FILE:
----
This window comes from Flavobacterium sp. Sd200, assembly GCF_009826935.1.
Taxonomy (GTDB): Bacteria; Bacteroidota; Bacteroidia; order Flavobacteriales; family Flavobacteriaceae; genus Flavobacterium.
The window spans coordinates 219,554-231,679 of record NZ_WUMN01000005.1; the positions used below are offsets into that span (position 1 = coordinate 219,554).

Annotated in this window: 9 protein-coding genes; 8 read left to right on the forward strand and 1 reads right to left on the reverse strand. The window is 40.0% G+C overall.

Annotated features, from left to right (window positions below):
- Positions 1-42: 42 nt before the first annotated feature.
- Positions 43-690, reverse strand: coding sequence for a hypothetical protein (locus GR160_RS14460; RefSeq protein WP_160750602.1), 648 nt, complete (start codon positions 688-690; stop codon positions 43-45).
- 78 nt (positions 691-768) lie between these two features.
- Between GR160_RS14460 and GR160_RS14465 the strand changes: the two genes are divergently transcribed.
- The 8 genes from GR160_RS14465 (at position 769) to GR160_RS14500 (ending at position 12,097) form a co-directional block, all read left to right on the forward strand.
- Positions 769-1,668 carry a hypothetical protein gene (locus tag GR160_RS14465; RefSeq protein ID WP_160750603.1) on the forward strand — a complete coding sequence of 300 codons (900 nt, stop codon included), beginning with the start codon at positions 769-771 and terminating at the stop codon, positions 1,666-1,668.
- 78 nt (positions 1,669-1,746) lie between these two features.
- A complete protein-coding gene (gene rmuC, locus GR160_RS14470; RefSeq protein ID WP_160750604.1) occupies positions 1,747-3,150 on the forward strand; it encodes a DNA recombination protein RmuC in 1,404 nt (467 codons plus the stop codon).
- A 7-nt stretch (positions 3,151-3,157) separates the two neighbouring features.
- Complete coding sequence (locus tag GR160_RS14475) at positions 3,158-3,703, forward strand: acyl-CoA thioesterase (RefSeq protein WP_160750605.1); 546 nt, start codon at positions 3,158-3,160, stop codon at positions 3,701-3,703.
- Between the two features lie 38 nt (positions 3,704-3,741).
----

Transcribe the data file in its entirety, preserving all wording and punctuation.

This window comes from Flavobacterium sp. Sd200, assembly GCF_009826935.1.
Taxonomy (GTDB): Bacteria; Bacteroidota; Bacteroidia; order Flavobacteriales; family Flavobacteriaceae; genus Flavobacterium.
The window spans coordinates 219,554-231,679 of record NZ_WUMN01000005.1; the positions used below are offsets into that span (position 1 = coordinate 219,554).

Annotated in this window: 9 protein-coding genes; 8 read left to right on the forward strand and 1 reads right to left on the reverse strand. The window is 40.0% G+C overall.

Annotated features, from left to right (window positions below):
- Positions 1-42: 42 nt before the first annotated feature.
- Positions 43-690, reverse strand: coding sequence for a hypothetical protein (locus GR160_RS14460; RefSeq protein WP_160750602.1), 648 nt, complete (start codon positions 688-690; stop codon positions 43-45).
- 78 nt (positions 691-768) lie between these two features.
- Between GR160_RS14460 and GR160_RS14465 the strand changes: the two genes are divergently transcribed.
- The 8 genes from GR160_RS14465 (at position 769) to GR160_RS14500 (ending at position 12,097) form a co-directional block, all read left to right on the forward strand.
- Positions 769-1,668 carry a hypothetical protein gene (locus tag GR160_RS14465; RefSeq protein ID WP_160750603.1) on the forward strand — a complete coding sequence of 300 codons (900 nt, stop codon included), beginning with the start codon at positions 769-771 and terminating at the stop codon, positions 1,666-1,668.
- 78 nt (positions 1,669-1,746) lie between these two features.
- A complete protein-coding gene (gene rmuC, locus GR160_RS14470; RefSeq protein ID WP_160750604.1) occupies positions 1,747-3,150 on the forward strand; it encodes a DNA recombination protein RmuC in 1,404 nt (467 codons plus the stop codon).
- A 7-nt stretch (positions 3,151-3,157) separates the two neighbouring features.
- Complete coding sequence (locus tag GR160_RS14475) at positions 3,158-3,703, forward strand: acyl-CoA thioesterase (RefSeq protein WP_160750605.1); 546 nt, start codon at positions 3,158-3,160, stop codon at positions 3,701-3,703.
- Between the two features lie 38 nt (positions 3,704-3,741).